Huh, the question with the D90 is hard to answer appropriately. Ergonomics is so dependent on each ones previous experience, expectations and likes that a thumbs-up by one person, can really disappoint the other. I’ll try to answer it in the following way. I like the D5100, BECAUSE of its small size. The D90 is quicker to operate as it has 2 dial wheels and some of the more often used parameters have dedicated buttons instead of forcing the user to activate the menu. Many people prefer the bigger size of the D90 (I didn’t need a “bigger” body). Imho, I think that people tend to overestimate more and more the need for higher resolution sensors in base ISO settings. Most cameras above 10 MP will do just fine for most. The D5100 is better than the D90 in high ISO setttings when both files are viewed at similar sizes. If you intend to take video with your camera then the D5100 is clearly the way to go.

      As said in the beginning, it depends 🙂


      • Brian says:

        Hi Andy,

        Thanks for taking time out to reply! 🙂
        Sorry for being long winded, but did you feel like you had to waste more time digging in the menu to get to some function like metering or AF or white balance?
        I’m considered a newbie in DSLR photography, do you think that this would be a great hindrance/inconvenience for me during my shots?


        • nikonandye says:

          a quick reply.
          If you shoot under time pressure, like in sports, etc. than it might impact your “working” speed. In normal cases, I would not consider it a big hindrance. BTW, in the meantime, I can even switch ISO with one hand on the D5100 🙂

      • Brian says:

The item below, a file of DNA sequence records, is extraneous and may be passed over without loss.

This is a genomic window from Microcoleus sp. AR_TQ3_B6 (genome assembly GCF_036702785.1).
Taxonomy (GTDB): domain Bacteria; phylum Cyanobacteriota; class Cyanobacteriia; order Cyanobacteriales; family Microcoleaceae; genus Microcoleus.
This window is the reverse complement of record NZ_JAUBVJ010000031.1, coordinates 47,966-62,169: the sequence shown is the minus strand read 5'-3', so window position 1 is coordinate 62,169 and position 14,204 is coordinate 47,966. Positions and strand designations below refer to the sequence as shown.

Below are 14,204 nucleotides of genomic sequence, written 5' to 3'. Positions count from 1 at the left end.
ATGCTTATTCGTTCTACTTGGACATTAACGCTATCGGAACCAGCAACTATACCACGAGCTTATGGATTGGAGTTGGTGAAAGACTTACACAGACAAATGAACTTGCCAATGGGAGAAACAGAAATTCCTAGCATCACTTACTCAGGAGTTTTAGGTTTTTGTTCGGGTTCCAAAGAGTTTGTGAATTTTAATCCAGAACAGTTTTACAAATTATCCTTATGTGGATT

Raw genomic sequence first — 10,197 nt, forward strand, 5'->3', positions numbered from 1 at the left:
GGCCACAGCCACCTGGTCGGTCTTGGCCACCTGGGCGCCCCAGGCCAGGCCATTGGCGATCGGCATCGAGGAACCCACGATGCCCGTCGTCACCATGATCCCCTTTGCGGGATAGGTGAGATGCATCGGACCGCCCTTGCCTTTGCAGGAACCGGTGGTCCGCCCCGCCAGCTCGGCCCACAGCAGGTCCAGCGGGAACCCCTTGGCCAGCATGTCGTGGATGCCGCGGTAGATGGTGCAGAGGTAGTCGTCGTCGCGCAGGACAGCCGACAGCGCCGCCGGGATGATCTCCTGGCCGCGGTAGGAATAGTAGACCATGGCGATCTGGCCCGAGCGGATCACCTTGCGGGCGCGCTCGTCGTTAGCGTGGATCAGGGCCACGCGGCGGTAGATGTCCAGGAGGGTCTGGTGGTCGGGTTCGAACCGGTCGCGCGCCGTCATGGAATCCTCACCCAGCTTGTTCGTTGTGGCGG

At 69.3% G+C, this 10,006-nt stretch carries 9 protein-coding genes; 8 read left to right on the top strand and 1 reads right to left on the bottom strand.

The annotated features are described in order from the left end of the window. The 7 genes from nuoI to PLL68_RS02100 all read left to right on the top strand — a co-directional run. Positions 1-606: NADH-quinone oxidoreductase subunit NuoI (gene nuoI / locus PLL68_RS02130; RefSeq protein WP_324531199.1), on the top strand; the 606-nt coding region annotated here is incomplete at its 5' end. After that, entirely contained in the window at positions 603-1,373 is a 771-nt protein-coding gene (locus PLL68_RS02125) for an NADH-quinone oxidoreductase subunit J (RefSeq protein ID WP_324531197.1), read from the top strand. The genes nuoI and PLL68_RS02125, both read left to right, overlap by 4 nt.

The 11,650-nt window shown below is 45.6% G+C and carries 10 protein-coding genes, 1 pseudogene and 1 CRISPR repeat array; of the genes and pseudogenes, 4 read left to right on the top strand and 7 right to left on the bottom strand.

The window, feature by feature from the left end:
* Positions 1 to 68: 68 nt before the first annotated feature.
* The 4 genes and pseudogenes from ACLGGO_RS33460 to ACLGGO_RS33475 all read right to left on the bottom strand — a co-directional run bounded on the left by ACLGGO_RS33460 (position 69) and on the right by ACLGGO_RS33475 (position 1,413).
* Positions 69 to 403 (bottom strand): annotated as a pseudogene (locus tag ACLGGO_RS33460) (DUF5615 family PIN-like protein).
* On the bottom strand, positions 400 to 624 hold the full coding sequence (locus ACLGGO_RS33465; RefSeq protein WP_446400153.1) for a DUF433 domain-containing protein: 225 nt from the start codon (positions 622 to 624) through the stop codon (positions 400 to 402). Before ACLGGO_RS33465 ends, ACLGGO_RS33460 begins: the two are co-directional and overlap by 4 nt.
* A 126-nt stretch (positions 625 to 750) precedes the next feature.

Thanks so much, Andy! 🙂 Think I’m gonna get this lean mean machine! 🙂

  15. Wang says:

    i m an amateur and i m thinking to get the nikon d5100 for myself but i have a doubt regarding the absence of auto focus meter in the body. will this absence create a problem in future? and what are the advantages and disadvantages of not having an auto focus meter in the body, pliz help me out,

    • nikonandye says:

      You mean the absence of the AF “motor”? I don’t know your aspirations, but my assumption is – you will be fine.
      rgds, Andy

  16. Wang says:

    would have been great if had spared some time to elaborate its advantage and disadvantage,,,, anyways Thanks!!

  17. Pingback: | Nikon D5100 Tips

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  21. Borhan says:

    thx Andy for your wonderful review .as i will buy my first dlsr i want to experiment a lot with the options(i have used full manual compact before) .but i think nikon d5100 don’t give me much option .also its pricey lenses will reduce the possibility of buying more lenses.

    though in market some fine camera like Pentax kr(lots of pro option) or like Sony alpha a580(which has similar sensor rating as d5100) provide more flexible option with built in auto focus motor .